WASHINGTON (AP) — Up soon for President-elect Joe Biden: naming his top health care officials as the coronavirus pandemic rages. It’s hard to imagine more consequential picks.
Already two Democratic governors seen as candidates for health and human services secretary have faded from the frame. Rhode Island’s Gina Raimondo told reporters Thursday that she would not be the nominee and is staying to help her state confront a dangerous surge of COVID-19 cases.
New Mexico Gov. Michelle Lujan Grisham was offered another Cabinet post — interior secretary — and turned it down, a person close to the Biden transition said Wednesday. That person spoke on the condition of anonymity to discuss internal deliberations. Lujan Grisham’s office had no comment.
Biden is expected to announce his choice for HHS secretary next week. That person has to have “the confidence of the president, the ability to operate collaboratively across the government, credibility within the health care world, and the capacity to work with the states,” said former HHS Secretary Mike Leavitt, who served under Republican President George W. Bush.
In the running for HHS is former Surgeon General Vivek Murthy, co-chair of Biden’s coronavirus task force. Murthy has a soft-spoken demeanor and a reputation for consensus building. He’s the author of a recent book addressing the human toll of loneliness, a problem that has become more widely recognized in the time of COVID-19.
Job prospects for the pandemic’s most recognizable public figure — Dr. Anthony Fauci — are not in question. The government’s top infectious-disease specialist isn’t a political appointee and thus will continue at his post heading the National Institute of Allergy and Infectious Diseases.
Fauci told CBS on Thursday that he would have “substantive discussions” with Biden’s team later in the day about “the transition between me and the Biden team.”
Alongside his health secretary, Biden is expected to name a top-level White House adviser to coordinate the government’s extensive coronavirus response. Vaccines developed under the Trump administration will be delivered on Biden’s watch, a massive undertaking that’s bound to have its share of logistical problems. The leading candidate is widely seen as businessman Jeff Zients, an economic policy adviser in the Obama White House who was widely credited with rescuing HealthCare.gov after its disastrous launch in 2013.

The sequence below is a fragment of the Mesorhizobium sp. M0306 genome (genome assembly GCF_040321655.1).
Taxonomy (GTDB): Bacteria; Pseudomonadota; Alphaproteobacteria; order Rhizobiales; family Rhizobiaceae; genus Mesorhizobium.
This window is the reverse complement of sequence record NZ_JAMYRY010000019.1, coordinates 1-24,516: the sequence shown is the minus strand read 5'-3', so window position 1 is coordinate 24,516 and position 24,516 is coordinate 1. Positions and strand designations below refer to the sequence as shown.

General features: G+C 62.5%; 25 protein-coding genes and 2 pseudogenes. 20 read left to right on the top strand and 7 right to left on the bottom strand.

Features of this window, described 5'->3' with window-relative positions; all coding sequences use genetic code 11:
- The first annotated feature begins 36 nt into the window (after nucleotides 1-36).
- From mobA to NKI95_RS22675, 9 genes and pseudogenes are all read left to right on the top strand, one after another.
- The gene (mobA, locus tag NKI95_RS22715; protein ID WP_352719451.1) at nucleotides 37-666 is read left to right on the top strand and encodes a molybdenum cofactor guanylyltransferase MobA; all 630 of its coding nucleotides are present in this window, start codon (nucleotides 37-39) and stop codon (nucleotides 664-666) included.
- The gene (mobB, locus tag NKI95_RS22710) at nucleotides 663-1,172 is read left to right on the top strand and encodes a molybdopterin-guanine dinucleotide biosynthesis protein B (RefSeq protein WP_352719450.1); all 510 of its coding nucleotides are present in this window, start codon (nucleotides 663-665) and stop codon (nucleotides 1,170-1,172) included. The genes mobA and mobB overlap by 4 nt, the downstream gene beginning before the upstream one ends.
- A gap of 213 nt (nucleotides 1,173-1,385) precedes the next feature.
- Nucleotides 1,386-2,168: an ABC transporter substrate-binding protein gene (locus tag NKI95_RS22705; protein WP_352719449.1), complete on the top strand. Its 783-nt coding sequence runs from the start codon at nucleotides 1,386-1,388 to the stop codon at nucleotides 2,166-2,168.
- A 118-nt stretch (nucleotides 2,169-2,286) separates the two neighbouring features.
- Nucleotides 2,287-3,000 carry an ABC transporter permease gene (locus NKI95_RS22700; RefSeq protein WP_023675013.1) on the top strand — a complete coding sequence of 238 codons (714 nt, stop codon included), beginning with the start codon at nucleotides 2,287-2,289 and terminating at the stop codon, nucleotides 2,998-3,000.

Zients parachuted into HHS after the “Obamacare” website locked up on the first day of business, leaving millions of consumers frustrated and angry and creating deep embarrassment for then-President Barack Obama. After extensive reengineering, Zients and his team got HealthCare.gov running acceptably well, and the program managed to meet its sign-up target for 2014, the first year of coverage.
Keeping the focus on the virus, Biden is also said to be close to nominating a commissioner for the Food and Drug Administration and a director of the Centers for Disease Control and Prevention.
Under consideration for FDA are former deputy commissioner Dr. Joshua Sharfstein, who has also served as Maryland’s health secretary, and Dr. Luciana Borio, a member of Biden’s coronavirus advisory board who formerly held senior posts with the FDA and the National Security Council and has expertise in responding to disease outbreaks and bioterrorism.
Being considered for CDC director is Dr. Julie Morita, a top executive of the nonprofit Robert Wood Johnson Foundation, which works across a broad range of health care issues. Morita spent nearly 20 years in leadership jobs with the Chicago public health department, rising from medical director to commissioner.
It’s unclear if Biden will move right away to name an administrator for the Centers for Medicare and Medicaid Services, the HHS agency responsible for the government’s health insurance programs. CMS will play a central role in the new president’s efforts to expand health insurance coverage. A number of former Obama administration officials are under consideration.
Health care will be a defining issue of Biden’s presidency even after expected vaccines defuse the threat of COVID-19, former HHS Secretary Leavitt predicted. Addressing Medicare’s shaky finances will become an urgent priority before the end of the first term. The Congressional Budget Office projects that Medicare’s giant trust fund for inpatient care will unable to cover expected costs in 2024.
“If that is the case, they are going to have to deal with it legislatively in 2021 or 2022,” Leavitt said.
Meanwhile, millions still don’t have access to affordable insurance coverage. And racial and ethnic health disparities remain a festering source of preventable suffering. “The human services programs go through HHS,” said Leavitt.
Associated Press writer Michelle R. Smith in Providence, R.I., contributed to this report.